WASHINGTON — Growth in the massive US services sector picked up momentum in May amid improved optimism about the economy, a closely watched purchasing managers survey showed Tuesday.
The Institute for Supply Management’s services index rose to 53.7 percent from 53.5 percent in April, indicating a slightly faster growth rate in the nonmanufacturing sector that accounts for about 70 percent of the world’s biggest economy.
“The majority of the respondents’ comments are positive and optimistic about business conditions and the direction of the economy,” said Anthony Nieves, chair of the ISM services survey committee.
Expectations were for the ISM services index to decline to 53.1 percent.
The ISM subindex for business activity climbed a full percentage point to 55.6 percent, and the new orders subindex jumped two points to 55.5 percent.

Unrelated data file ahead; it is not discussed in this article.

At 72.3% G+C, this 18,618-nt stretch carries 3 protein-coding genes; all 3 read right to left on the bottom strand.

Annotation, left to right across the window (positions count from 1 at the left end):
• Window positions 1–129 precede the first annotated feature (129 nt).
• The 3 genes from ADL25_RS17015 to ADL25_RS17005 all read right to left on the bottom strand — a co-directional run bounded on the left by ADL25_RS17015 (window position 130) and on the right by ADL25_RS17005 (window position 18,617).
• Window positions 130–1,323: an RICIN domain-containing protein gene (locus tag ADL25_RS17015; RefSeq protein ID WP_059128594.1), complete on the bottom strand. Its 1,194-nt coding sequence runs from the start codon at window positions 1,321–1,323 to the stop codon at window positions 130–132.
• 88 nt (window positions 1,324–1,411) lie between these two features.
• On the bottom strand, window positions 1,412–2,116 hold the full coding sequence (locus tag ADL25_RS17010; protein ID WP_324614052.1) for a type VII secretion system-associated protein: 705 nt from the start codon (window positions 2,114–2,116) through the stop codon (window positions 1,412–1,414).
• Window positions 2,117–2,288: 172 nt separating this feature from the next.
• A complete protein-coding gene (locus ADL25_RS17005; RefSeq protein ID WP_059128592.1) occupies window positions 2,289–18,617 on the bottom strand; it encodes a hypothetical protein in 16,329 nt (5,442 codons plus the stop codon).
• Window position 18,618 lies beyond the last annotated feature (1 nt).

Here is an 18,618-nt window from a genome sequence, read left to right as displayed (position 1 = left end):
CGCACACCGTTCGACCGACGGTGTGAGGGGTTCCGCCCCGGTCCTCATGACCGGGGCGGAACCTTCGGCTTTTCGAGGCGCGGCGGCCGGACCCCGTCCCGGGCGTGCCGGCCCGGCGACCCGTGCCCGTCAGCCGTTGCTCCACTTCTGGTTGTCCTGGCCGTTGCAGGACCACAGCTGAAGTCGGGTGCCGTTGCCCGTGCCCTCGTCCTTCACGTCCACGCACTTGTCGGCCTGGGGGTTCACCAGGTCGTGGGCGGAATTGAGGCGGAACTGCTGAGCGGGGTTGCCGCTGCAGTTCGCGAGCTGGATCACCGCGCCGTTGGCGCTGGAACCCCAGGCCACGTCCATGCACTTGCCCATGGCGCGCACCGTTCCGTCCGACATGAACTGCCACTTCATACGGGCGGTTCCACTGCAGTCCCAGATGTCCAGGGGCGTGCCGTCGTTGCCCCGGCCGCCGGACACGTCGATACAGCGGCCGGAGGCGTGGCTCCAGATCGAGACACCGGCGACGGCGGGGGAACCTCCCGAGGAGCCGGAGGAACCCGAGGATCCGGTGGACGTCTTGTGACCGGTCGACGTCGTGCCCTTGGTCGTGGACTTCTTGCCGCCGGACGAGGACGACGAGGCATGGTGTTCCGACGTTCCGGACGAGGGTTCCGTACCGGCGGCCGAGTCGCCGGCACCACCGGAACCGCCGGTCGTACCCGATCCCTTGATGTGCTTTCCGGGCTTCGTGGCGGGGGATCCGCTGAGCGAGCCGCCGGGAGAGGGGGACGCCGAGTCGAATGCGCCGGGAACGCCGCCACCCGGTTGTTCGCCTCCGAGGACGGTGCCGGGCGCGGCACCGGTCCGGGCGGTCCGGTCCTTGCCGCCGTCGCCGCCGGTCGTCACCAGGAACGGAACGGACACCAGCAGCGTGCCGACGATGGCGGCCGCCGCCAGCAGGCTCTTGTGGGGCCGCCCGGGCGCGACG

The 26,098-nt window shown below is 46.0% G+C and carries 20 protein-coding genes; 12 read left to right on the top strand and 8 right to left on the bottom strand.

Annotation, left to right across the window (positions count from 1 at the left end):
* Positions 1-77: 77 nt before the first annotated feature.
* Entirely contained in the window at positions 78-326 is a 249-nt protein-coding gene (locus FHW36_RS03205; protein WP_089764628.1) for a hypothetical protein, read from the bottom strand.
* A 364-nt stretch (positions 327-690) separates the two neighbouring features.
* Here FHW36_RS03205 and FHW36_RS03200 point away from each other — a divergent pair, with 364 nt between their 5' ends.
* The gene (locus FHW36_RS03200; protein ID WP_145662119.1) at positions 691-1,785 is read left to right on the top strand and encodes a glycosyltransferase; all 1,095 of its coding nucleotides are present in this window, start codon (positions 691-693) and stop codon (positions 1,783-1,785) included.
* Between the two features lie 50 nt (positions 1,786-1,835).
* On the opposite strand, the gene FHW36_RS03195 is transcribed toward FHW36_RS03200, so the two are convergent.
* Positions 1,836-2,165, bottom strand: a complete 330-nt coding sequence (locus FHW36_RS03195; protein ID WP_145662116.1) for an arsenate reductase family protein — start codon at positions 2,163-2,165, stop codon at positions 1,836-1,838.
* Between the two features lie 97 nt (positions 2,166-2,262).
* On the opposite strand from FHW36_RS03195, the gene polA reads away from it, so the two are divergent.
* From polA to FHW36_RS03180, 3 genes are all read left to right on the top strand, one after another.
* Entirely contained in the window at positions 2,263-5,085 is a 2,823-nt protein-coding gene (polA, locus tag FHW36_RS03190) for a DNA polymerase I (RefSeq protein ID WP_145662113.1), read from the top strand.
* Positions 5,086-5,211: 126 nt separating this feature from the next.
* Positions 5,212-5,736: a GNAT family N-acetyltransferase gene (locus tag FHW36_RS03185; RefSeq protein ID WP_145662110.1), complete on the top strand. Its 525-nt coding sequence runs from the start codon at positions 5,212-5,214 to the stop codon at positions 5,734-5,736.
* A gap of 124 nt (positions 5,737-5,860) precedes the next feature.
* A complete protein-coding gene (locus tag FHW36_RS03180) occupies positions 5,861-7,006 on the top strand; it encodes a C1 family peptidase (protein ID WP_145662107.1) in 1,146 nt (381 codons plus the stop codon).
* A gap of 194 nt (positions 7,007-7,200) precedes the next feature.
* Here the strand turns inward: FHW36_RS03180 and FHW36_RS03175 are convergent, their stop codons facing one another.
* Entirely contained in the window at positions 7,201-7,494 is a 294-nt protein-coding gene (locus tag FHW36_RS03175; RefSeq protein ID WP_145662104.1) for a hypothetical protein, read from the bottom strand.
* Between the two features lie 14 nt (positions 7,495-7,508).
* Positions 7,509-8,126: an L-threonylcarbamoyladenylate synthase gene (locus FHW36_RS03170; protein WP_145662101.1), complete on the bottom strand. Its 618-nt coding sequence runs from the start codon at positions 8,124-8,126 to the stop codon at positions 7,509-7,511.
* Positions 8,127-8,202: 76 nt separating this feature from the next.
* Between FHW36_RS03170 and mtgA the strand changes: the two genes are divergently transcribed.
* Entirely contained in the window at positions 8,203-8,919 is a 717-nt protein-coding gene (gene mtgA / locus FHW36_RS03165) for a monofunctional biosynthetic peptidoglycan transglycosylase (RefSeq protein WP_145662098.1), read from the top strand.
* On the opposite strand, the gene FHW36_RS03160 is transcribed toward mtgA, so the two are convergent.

Two components fell. Employment growth slowed sharply to just above the break-even 50 percent reading between growth and contraction.
Prices fell month-over-month for the first time since July 2009, plunging almost four points to 49.8 percent in May.
“This is a mixed report on non-manufacturing activity, but one that on balance suggests the economy continued to expand and that any slowdown in business conditions might prove to be short-lived,” said RDQ Economics analysts.
On Friday, the ISM reported growth in the US manufacturing sector slowed in May as the pace of production dropped on falling prices and slower orders.